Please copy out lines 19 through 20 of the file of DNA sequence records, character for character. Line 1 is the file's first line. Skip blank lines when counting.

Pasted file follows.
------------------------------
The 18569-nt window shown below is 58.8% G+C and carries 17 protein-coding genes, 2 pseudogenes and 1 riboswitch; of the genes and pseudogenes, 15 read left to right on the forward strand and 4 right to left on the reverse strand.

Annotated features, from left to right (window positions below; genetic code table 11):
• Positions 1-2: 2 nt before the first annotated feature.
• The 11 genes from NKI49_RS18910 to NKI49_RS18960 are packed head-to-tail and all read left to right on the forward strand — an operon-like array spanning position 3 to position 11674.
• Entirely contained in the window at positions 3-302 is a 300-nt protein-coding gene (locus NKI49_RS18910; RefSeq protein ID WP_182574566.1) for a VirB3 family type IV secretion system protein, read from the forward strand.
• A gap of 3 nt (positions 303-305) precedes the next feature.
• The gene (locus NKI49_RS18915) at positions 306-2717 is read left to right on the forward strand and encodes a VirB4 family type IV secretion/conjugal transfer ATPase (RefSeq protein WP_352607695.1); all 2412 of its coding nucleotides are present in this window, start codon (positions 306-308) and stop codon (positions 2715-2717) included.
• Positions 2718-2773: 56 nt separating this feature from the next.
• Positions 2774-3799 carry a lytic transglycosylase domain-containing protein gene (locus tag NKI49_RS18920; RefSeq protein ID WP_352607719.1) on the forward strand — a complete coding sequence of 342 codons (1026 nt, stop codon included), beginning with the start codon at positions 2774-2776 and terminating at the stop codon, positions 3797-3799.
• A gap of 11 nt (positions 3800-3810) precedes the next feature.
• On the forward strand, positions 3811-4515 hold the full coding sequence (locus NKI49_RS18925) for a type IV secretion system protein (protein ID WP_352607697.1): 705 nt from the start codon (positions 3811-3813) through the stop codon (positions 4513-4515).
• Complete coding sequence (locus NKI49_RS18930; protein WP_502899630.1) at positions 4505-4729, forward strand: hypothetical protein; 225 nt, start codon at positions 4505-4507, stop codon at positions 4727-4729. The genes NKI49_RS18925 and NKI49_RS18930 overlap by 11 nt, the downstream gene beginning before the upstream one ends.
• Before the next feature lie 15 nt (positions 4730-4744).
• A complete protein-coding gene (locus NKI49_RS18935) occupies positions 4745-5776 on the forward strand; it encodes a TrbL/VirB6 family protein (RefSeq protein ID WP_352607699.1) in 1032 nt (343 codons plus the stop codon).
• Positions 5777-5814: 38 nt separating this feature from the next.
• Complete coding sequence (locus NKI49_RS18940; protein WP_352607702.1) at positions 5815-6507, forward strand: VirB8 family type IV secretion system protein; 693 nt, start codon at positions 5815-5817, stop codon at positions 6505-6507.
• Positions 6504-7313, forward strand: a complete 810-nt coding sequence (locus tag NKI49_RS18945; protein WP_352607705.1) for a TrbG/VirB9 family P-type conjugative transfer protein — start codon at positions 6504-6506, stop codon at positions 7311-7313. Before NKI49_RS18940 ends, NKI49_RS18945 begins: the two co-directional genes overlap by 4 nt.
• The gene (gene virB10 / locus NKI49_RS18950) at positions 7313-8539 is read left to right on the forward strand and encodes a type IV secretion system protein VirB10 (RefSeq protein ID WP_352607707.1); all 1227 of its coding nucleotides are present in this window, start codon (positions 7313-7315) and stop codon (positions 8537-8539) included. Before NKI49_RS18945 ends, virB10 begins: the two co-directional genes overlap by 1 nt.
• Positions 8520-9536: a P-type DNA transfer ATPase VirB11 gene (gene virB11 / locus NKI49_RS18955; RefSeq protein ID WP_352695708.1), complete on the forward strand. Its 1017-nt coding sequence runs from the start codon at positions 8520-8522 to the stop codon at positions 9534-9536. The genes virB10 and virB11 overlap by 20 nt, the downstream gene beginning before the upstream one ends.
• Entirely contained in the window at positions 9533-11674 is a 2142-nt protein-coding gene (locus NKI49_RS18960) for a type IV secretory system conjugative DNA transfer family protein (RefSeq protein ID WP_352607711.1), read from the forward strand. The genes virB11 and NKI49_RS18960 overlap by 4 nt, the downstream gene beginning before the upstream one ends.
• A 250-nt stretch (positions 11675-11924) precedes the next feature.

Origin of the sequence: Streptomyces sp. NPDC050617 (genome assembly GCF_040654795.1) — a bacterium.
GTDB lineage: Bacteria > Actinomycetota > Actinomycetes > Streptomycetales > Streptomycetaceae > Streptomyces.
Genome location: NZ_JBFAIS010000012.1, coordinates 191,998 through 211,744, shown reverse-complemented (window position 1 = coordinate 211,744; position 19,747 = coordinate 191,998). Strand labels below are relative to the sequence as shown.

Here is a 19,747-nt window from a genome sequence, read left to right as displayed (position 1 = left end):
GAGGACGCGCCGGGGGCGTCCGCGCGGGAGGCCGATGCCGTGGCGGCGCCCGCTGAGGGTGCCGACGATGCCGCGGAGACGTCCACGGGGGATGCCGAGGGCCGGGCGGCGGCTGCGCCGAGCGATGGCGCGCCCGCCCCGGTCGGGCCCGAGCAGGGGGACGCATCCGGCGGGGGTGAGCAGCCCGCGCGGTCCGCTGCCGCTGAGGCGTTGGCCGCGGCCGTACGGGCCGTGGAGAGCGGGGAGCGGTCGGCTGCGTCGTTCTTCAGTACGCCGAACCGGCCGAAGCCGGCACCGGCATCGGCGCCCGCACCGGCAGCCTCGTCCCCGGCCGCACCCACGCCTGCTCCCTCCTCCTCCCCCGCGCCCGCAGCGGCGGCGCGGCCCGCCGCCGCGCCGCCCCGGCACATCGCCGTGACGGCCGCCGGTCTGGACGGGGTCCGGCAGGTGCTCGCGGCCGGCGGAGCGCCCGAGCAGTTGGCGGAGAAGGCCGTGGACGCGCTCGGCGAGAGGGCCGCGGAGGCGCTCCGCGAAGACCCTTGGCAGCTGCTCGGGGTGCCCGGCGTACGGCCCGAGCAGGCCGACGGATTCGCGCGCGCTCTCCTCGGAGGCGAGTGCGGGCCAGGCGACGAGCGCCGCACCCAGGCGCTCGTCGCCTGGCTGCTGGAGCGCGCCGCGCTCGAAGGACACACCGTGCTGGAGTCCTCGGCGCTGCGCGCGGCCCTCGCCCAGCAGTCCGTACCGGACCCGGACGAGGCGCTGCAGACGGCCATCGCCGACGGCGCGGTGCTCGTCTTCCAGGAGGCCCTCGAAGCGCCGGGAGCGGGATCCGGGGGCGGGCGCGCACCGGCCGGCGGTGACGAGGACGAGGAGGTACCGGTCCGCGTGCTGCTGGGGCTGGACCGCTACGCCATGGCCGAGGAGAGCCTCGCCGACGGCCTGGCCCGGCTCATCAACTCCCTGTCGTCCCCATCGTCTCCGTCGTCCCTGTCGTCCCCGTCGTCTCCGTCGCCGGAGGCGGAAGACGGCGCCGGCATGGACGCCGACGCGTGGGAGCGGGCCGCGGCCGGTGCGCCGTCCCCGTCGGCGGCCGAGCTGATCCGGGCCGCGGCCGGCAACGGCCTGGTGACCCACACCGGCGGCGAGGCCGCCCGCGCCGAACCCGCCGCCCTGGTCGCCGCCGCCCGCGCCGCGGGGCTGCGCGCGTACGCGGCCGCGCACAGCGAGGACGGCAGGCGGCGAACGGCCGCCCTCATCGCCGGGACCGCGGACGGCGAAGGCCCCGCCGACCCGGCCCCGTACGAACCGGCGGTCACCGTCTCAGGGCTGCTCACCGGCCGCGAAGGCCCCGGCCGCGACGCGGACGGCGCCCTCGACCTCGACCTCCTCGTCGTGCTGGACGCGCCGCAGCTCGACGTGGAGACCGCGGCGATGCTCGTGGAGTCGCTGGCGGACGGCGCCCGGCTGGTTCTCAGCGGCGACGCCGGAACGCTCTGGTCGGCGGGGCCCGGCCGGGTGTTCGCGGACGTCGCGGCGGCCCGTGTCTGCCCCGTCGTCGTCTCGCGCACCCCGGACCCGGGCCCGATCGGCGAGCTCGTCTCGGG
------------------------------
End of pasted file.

• Positions 8520-9536: a P-type DNA transfer ATPase VirB11 gene (gene virB11 / locus NKI49_RS18955; RefSeq protein ID WP_352695708.1), complete on the forward strand. Its 1017-nt coding sequence runs from the start codon at positions 8520-8522 to the stop codon at positions 9534-9536. The genes virB10 and virB11 overlap by 20 nt, the downstream gene beginning before the upstream one ends.
• Entirely contained in the window at positions 9533-11674 is a 2142-nt protein-coding gene (locus NKI49_RS18960) for a type IV secretory system conjugative DNA transfer family protein (RefSeq protein ID WP_352607711.1), read from the forward strand. The genes virB11 and NKI49_RS18960 overlap by 4 nt, the downstream gene beginning before the upstream one ends.